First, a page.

The cord was severed.

                           Down the street,
   With eager arms stretched forth to greet,
   Came one she loved and mourned in youth;
   Her mother followed; then the truth
   Broke on her, golden wave on wave,
   Of knowledge infinite.  The grave,
   The body and the earthly sphere
   Were gone!  Immortal life was here!
   They led her through the Palace halls;
   From gleaming mirrors on the walls
   She saw herself, with radiant mien,
   And robed in splendor like a queen,
   While glory round about her shone.
   “All this,” Love murmured, “is your own.”
   And when she gazed with wondering eye,
   And questioned whence and where and why,
   Love answered thus: “All Heaven is made
   By thoughts on earth; your walls were laid,
   Year after year, of purest gold;
   The beauty of your mind behold
   In this fair palace; aye, and more
   Waits farther on, so vast your store.
   I was not worthy when I died
   To take my place here at your side;
   I toiled through long and weary years
   From lower planes to these high spheres;
   And through the love you sent from earth
   I have attained a second birth.
   Oft when my erring soul would tire
   I felt the strength of your desire;
   I heard you breathe my name in prayer,
   And courage conquered weak despair.
   Ah! earth needs heaven, but heaven indeed
   Of earth has just as great a need.”

   Across the terrace with a bound
   There sped a lambkin and a hound
   (Dumb comrades of the old earth land)
   And fondled her caressing hand.
   “YOU LOVED THEM INTO PARADISE,”
   Was answered to her questioning eyes;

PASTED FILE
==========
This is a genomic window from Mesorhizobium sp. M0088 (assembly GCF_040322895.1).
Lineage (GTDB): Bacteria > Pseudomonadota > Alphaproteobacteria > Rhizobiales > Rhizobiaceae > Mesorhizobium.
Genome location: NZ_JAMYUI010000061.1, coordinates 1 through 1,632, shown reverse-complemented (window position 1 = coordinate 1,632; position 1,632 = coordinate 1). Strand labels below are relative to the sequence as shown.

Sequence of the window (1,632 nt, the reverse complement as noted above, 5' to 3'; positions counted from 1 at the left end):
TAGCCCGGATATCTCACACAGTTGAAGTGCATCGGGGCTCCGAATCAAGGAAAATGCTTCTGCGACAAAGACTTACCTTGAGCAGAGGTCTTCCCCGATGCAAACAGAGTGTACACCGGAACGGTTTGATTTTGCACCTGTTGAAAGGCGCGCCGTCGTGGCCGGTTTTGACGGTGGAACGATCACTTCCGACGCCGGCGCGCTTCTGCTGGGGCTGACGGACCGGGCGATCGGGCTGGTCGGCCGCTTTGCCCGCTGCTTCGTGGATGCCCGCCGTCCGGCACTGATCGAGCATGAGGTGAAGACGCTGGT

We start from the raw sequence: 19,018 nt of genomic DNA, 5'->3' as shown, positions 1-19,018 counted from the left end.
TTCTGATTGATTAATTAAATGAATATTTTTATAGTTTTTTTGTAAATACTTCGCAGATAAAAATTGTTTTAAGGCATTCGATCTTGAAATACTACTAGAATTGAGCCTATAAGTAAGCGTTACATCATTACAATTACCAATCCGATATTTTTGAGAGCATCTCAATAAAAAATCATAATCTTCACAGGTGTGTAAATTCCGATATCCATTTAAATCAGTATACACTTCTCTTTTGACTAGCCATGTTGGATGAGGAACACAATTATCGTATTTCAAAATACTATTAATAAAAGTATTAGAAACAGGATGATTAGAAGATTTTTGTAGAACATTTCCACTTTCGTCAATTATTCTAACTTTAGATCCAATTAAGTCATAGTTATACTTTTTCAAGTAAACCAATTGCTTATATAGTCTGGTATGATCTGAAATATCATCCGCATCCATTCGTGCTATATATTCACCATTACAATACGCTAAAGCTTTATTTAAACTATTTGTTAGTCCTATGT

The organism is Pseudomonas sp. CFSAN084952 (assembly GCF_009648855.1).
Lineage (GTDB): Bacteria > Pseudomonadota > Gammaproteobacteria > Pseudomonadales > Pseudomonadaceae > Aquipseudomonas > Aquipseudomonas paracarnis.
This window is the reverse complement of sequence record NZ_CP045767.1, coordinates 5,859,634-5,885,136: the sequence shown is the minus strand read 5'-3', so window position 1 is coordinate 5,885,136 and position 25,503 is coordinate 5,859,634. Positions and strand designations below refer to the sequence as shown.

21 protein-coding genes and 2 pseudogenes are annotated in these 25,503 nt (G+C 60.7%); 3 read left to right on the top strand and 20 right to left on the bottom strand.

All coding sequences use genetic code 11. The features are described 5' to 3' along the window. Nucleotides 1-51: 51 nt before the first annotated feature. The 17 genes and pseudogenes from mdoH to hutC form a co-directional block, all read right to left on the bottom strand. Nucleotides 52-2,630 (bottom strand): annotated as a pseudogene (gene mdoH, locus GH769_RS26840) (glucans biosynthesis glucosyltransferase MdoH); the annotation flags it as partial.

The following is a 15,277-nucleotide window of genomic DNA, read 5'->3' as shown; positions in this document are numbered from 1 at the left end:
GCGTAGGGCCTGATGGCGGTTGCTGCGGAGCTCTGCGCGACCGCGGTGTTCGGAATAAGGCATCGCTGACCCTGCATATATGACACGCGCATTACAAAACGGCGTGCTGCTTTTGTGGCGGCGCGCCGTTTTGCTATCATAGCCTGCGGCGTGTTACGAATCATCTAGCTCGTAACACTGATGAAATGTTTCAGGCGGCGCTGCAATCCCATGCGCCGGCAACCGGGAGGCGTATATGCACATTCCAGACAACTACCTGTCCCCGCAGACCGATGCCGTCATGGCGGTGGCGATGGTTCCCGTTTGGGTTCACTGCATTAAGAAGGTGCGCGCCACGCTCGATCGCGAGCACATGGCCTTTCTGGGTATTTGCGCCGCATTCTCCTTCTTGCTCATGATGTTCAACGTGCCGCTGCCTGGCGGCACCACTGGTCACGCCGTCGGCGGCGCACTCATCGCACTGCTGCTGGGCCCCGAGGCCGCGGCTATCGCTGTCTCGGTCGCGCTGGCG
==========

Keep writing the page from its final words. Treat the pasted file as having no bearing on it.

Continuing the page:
“You taught them love; love has no end!
   Nor does love’s life on form depend.
   If there be mortal without love,
   He wakes to no new life above.
   If love in humbler things exist,
   It must through other realms persist
   Until all love rays merge in HIM.
   Hark!  Hear the heavenly Cherubim!”

   Then hushed and awed, with joy so vast
   It knew no future and no past,
   She stood amidst the radiant throng
   That came to swell love’s welcoming song—
   This humble soul from earth’s far coast
   The center of the heavenly host.

   On earth they see her grave and say:
   “She lies there till the judgment day;”
   Nor dream, so limited their thought,
   What miracles by love are wrought.



ELLA WHEELER WILCOX’S AUTOBIOGRAPHY


This is called “_The Story of a Literary Career_,” wherein Mrs. Wilcox
tells the story of her own life.

It is a modest little book, beautifully printed on fine paper, with
artistic half-tone pictures of Mrs. Wilcox and her famous home, The
Bungalow.  Bound in heavy Old Stratford, printed in two colors.

                        PRICE, 50 CENTS, POSTPAID

                             — Published by —

                  ELIZABETH TOWNE,  -  -  Holyoke, Mass.

                                * * * * *



THE NAUTILUS


This is Elizabeth Towne’s monthly magazine, of Self-Help, for which Mrs.
Wilcox wrote 26 new poems in two years.  Mrs. Wilcox recommends the
magazine to her friends.  Also some of Mrs. Towne’s books.  Ask for
sample copy of _THE NAUTILUS_ and you will learn about the books.

                               — ADDRESS —

                  ELIZABETH TOWNE,  -  -  Holyoke, Mass.